I’ve always been pretty careful when driving, or walking down a dark alley, or anything remotely dangerous. Not like cowering-in-a-corner, oh-my-god-please-don’t-let-me-get-hurt careful, but smart about it, you know? Parenthood has put me in touch with my inner schizophrenic. Now, instead of protecting myself from dismemberment or death, I’m protecting my sons’ dad from dismemberment or death. If I let that guy lose a limb or worse, the boys just wouldn’t forgive me. Nor would their mother, I’m sure.

HOW HAS PARENTING IMPACTED YOUR RELATIONSHIP? How often do you have sex?  Is it enough?  How do you communicate differently (if at all)?

I’ll answer the three italicized sub-questions as succinctly as possible:

How often do you have sex? 

Not often enough.

Is it enough? 

No. It is not enough. I thought I had made that clear.

How do you communicate differently (if at all)?

Text messages and Facebook comments are the new  pillow talk.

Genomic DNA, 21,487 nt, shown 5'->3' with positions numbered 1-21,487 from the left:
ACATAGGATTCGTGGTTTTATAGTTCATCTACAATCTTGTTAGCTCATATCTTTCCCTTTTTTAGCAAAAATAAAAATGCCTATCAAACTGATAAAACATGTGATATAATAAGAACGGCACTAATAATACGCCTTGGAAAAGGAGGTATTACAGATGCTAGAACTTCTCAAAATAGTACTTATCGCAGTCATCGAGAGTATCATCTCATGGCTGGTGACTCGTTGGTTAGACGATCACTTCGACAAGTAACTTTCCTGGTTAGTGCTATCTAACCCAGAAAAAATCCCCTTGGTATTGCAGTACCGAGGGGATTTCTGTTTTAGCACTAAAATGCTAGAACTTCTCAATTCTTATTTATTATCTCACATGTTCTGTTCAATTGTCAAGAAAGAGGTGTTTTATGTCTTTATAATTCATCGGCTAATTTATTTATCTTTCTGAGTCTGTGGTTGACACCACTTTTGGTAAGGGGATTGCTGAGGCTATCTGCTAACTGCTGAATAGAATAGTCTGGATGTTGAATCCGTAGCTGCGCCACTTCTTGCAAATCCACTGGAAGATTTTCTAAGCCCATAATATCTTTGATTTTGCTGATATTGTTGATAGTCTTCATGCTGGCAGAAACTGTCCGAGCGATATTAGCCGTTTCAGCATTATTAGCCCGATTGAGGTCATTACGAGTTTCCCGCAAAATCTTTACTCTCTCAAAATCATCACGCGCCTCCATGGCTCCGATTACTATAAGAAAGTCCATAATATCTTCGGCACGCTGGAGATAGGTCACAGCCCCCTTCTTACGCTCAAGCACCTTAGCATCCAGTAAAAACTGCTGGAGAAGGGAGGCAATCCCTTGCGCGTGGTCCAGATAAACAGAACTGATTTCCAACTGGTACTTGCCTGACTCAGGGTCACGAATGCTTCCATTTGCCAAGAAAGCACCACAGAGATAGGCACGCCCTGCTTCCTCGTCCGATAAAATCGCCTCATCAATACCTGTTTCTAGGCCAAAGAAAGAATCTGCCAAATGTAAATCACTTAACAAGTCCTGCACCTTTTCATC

We send one boy to daycare, while the kindergartener goes to the same center for after-school care and summer camp. We’ve been with our center since the kindergartener was a year old, so we’re pretty comfortable there. It’s expensive – we pay more for that than for our mortgage. But we trust them, the boys are thriving, and the money really doesn’t mean as much to us as does peace of mind.

We’ve also had the same babysitter for as long as I can remember, which gives the boys another layer of stability. The grandparents live in a different state, but they come down every now and then to generously take care of the boys for a weekend so we can have a quick getaway to breathe and pay attention only to ourselves as a couple. I do wish the grandparents lived a bit closer so those getaway weekends weren’t so rare, but we take what we can get and appreciate it immensely.


I’m not sure how to answer this, actually. I’ve done my share of irrational yelling and hopeless pleading, but I’m pretty sure I’ve managed to keep that kind of thing at or near the national average. I hope I haven’t made any major missteps. If so, I’m sure I’ll pay for it later. So, instead of writing about a run-of-the-mill Daddy tantrum triggered by a routine crying jag at bedtime, I’ll share the time I consider my worst moment as a parent, which actually occurred several months before our older son was born.